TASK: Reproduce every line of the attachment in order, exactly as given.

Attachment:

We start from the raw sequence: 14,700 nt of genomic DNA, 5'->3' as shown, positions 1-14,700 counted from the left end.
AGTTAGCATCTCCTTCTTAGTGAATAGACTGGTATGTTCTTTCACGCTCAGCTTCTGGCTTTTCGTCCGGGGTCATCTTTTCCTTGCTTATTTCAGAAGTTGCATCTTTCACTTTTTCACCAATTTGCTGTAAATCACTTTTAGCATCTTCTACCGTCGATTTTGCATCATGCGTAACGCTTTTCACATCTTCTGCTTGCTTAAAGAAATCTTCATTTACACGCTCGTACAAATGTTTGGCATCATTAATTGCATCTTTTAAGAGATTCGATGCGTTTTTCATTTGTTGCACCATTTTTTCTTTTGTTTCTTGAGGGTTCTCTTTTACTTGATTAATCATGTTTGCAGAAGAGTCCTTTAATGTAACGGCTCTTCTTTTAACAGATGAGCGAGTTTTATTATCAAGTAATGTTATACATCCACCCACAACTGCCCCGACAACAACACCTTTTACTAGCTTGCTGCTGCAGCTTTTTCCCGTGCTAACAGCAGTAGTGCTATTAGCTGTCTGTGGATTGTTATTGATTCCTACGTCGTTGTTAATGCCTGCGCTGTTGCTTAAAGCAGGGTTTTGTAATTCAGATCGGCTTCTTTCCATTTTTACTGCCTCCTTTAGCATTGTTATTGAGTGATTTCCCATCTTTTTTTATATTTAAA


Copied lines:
We start from the raw sequence: 14,700 nt of genomic DNA, 5'->3' as shown, positions 1-14,700 counted from the left end.
AGTTAGCATCTCCTTCTTAGTGAATAGACTGGTATGTTCTTTCACGCTCAGCTTCTGGCTTTTCGTCCGGGGTCATCTTTTCCTTGCTTATTTCAGAAGTTGCATCTTTCACTTTTTCACCAATTTGCTGTAAATCACTTTTAGCATCTTCTACCGTCGATTTTGCATCATGCGTAACGCTTTTCACATCTTCTGCTTGCTTAAAGAAATCTTCATTTACACGCTCGTACAAATGTTTGGCATCATTAATTGCATCTTTTAAGAGATTCGATGCGTTTTTCATTTGTTGCACCATTTTTTCTTTTGTTTCTTGAGGGTTCTCTTTTACTTGATTAATCATGTTTGCAGAAGAGTCCTTTAATGTAACGGCTCTTCTTTTAACAGATGAGCGAGTTTTATTATCAAGTAATGTTATACATCCACCCACAACTGCCCCGACAACAACACCTTTTACTAGCTTGCTGCTGCAGCTTTTTCCCGTGCTAACAGCAGTAGTGCTATTAGCTGTCTGTGGATTGTTATTGATTCCTACGTCGTTGTTAATGCCTGCGCTGTTGCTTAAAGCAGGGTTTTGTAATTCAGATCGGCTTCTTTCCATTTTTACTGCCTCCTTTAGCATTGTTATTGAGTGATTTCCCATCTTTTTTTATATTTAAA